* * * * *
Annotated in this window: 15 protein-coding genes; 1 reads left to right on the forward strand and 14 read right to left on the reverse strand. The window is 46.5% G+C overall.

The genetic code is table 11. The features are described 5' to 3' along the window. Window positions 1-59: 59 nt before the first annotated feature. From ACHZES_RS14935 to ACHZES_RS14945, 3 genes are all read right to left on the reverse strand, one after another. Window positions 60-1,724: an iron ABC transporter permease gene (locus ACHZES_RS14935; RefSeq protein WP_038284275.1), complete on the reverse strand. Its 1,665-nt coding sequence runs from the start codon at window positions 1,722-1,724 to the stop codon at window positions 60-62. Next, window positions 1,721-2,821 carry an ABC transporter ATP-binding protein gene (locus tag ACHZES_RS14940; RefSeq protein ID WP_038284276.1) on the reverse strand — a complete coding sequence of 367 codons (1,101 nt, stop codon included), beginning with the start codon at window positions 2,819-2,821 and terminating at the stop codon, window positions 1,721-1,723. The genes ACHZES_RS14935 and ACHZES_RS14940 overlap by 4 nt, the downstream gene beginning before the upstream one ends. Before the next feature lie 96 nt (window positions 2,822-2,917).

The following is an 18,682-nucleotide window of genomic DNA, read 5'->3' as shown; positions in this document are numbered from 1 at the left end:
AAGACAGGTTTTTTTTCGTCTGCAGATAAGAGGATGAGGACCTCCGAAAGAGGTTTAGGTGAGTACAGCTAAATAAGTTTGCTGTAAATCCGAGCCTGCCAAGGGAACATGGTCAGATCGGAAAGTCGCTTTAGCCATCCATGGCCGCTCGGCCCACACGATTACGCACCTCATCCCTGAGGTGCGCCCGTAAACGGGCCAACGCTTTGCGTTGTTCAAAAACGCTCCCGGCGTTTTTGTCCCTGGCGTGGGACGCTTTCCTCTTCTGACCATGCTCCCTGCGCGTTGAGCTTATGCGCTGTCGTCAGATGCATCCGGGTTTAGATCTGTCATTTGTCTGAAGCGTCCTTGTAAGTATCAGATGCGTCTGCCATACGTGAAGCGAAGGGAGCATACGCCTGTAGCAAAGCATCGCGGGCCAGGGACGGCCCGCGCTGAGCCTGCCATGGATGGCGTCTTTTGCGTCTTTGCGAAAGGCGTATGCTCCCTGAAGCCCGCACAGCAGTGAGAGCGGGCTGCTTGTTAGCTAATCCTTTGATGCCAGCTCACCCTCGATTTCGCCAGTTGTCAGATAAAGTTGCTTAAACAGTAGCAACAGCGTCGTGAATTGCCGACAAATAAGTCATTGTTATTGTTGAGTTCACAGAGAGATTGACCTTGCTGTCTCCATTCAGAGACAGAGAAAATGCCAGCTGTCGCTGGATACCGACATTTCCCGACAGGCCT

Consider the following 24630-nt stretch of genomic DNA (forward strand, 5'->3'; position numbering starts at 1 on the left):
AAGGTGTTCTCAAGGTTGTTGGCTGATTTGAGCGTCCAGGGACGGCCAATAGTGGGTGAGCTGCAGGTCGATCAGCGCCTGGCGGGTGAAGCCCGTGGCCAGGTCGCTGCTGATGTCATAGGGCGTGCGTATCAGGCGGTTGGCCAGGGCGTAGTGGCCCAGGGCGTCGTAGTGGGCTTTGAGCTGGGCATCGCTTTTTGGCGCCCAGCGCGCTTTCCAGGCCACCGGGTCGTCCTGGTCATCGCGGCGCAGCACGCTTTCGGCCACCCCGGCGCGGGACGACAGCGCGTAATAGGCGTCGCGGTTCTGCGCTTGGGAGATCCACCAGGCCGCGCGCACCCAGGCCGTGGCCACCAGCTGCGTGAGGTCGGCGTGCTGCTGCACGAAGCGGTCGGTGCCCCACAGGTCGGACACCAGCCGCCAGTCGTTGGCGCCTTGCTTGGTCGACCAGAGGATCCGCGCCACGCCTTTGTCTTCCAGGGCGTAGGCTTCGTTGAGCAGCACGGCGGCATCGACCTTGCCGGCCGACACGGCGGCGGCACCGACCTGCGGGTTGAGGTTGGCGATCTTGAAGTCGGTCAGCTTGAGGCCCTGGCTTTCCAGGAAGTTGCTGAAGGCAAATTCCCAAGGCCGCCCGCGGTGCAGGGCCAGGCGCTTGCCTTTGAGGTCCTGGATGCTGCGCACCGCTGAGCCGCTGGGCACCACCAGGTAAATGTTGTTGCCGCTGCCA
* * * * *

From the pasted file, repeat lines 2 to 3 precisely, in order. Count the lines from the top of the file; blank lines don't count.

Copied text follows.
The genetic code is table 11. The features are described 5' to 3' along the window. Window positions 1-59: 59 nt before the first annotated feature. From ACHZES_RS14935 to ACHZES_RS14945, 3 genes are all read right to left on the reverse strand, one after another. Window positions 60-1,724: an iron ABC transporter permease gene (locus ACHZES_RS14935; RefSeq protein WP_038284275.1), complete on the reverse strand. Its 1,665-nt coding sequence runs from the start codon at window positions 1,722-1,724 to the stop codon at window positions 60-62. Next, window positions 1,721-2,821 carry an ABC transporter ATP-binding protein gene (locus tag ACHZES_RS14940; RefSeq protein ID WP_038284276.1) on the reverse strand — a complete coding sequence of 367 codons (1,101 nt, stop codon included), beginning with the start codon at window positions 2,819-2,821 and terminating at the stop codon, window positions 1,721-1,723. The genes ACHZES_RS14935 and ACHZES_RS14940 overlap by 4 nt, the downstream gene beginning before the upstream one ends. Before the next feature lie 96 nt (window positions 2,822-2,917).

The following is an 18,682-nucleotide window of genomic DNA, read 5'->3' as shown; positions in this document are numbered from 1 at the left end: